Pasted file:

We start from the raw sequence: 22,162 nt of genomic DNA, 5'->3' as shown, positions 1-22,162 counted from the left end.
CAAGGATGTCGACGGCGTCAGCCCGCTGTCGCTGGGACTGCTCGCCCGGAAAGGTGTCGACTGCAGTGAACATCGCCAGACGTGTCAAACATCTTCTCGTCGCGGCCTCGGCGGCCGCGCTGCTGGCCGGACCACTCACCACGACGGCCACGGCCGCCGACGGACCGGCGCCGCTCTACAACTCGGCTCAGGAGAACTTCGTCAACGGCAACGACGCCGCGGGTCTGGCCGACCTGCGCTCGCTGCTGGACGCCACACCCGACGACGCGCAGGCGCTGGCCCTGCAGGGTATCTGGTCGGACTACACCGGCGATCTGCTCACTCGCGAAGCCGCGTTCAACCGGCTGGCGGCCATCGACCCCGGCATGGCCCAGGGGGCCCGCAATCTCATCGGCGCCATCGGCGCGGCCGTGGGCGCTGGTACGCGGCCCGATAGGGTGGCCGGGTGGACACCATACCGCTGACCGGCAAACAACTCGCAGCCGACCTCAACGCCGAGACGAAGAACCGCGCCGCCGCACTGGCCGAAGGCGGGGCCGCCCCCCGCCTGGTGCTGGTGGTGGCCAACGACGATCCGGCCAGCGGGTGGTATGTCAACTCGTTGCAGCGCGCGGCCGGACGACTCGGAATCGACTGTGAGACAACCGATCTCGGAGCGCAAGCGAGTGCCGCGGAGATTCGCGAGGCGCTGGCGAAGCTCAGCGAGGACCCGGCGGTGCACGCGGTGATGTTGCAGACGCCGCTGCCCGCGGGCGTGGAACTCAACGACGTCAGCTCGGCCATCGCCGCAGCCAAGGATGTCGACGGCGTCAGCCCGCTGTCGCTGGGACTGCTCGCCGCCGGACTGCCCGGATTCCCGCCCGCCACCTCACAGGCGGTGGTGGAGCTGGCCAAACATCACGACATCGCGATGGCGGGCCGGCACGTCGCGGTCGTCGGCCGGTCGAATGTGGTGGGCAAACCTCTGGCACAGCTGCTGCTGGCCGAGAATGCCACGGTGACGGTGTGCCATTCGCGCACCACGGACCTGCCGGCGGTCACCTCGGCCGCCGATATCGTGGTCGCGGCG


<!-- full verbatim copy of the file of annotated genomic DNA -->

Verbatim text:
We start from the raw sequence: 22,162 nt of genomic DNA, 5'->3' as shown, positions 1-22,162 counted from the left end.
CAAGGATGTCGACGGCGTCAGCCCGCTGTCGCTGGGACTGCTCGCCCGGAAAGGTGTCGACTGCAGTGAACATCGCCAGACGTGTCAAACATCTTCTCGTCGCGGCCTCGGCGGCCGCGCTGCTGGCCGGACCACTCACCACGACGGCCACGGCCGCCGACGGACCGGCGCCGCTCTACAACTCGGCTCAGGAGAACTTCGTCAACGGCAACGACGCCGCGGGTCTGGCCGACCTGCGCTCGCTGCTGGACGCCACACCCGACGACGCGCAGGCGCTGGCCCTGCAGGGTATCTGGTCGGACTACACCGGCGATCTGCTCACTCGCGAAGCCGCGTTCAACCGGCTGGCGGCCATCGACCCCGGCATGGCCCAGGGGGCCCGCAATCTCATCGGCGCCATCGGCGCGGCCGTGGGCGCTGGTACGCGGCCCGATAGGGTGGCCGGGTGGACACCATACCGCTGACCGGCAAACAACTCGCAGCCGACCTCAACGCCGAGACGAAGAACCGCGCCGCCGCACTGGCCGAAGGCGGGGCCGCCCCCCGCCTGGTGCTGGTGGTGGCCAACGACGATCCGGCCAGCGGGTGGTATGTCAACTCGTTGCAGCGCGCGGCCGGACGACTCGGAATCGACTGTGAGACAACCGATCTCGGAGCGCAAGCGAGTGCCGCGGAGATTCGCGAGGCGCTGGCGAAGCTCAGCGAGGACCCGGCGGTGCACGCGGTGATGTTGCAGACGCCGCTGCCCGCGGGCGTGGAACTCAACGACGTCAGCTCGGCCATCGCCGCAGCCAAGGATGTCGACGGCGTCAGCCCGCTGTCGCTGGGACTGCTCGCCGCCGGACTGCCCGGATTCCCGCCCGCCACCTCACAGGCGGTGGTGGAGCTGGCCAAACATCACGACATCGCGATGGCGGGCCGGCACGTCGCGGTCGTCGGCCGGTCGAATGTGGTGGGCAAACCTCTGGCACAGCTGCTGCTGGCCGAGAATGCCACGGTGACGGTGTGCCATTCGCGCACCACGGACCTGCCGGCGGTCACCTCGGCCGCCGATATCGTGGTCGCGGCG